Each minute, 2,500 Britons engage in love amounting to a staggering 900 million encounters of the close kind a year -- yet the activity results in barely 770,000 British births each year, a Cambridge mathematician has claimed.
Representational picture of a couple. (Getty)
The statistics, which apply to the entire population and have been adjusted for sleep, were revealed as part of an ongoing project to document how attitudes to sex and procreation have changed over the decades, Daily Mail reported.
The study also found that 30% of total sexual encounters take place before 16 and people between 64 and 74 are also having far more sex than previously.
Read: Couples checking Facebook while making love, study
Headed by David Spiegelhalter, professor for the public understanding of risk at the prestigious university, the study intends to provide answers to questions such as why fertility plummetted in the late Victorian era - despite women at the time having little or no access to contraception.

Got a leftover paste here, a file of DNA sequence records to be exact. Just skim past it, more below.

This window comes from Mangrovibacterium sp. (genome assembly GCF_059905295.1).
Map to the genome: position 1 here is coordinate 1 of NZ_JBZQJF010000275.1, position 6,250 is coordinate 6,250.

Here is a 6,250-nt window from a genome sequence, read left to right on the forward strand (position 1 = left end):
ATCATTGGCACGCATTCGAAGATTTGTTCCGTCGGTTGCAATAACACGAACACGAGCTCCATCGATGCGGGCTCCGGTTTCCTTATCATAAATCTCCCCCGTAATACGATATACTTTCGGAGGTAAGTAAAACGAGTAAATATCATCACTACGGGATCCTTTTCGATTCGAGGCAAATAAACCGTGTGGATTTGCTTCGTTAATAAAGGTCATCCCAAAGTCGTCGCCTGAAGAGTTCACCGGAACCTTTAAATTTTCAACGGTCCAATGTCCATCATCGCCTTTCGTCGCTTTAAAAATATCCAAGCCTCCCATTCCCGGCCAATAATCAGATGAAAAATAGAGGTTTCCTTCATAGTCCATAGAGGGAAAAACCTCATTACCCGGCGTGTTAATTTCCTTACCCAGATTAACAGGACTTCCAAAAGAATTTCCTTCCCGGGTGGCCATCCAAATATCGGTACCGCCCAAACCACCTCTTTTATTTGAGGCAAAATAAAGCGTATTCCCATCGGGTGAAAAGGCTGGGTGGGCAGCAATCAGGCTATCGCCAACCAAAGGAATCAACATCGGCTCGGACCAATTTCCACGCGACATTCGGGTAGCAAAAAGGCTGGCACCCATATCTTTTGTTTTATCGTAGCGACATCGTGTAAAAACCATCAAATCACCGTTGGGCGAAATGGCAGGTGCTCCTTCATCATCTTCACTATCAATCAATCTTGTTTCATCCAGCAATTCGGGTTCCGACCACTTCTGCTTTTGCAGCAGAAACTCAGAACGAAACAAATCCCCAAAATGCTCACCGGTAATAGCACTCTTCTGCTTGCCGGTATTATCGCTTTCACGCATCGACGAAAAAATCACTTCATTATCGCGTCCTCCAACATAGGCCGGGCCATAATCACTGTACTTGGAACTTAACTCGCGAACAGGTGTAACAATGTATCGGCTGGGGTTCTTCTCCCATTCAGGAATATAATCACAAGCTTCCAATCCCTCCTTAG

According to Spiegelhalter, the fall can be attributed to women abstaining from sex -- a finding in sharp contrast with modern Britons who can enjoy a spot of duvet action without consequence.
"For every conception, there are 999 heterosexual acts without procreation," Spiegelhalter explained during an appearance at the Cheltenham Science Festival. "So the poor old Victorians -- there is a lot more non-procreative sex going on now."
Spiegelhalter is writing a book on British attitudes to sex, entitled Sex By Numbers, which attempts to explain the modern penchant for having as much sex as possible.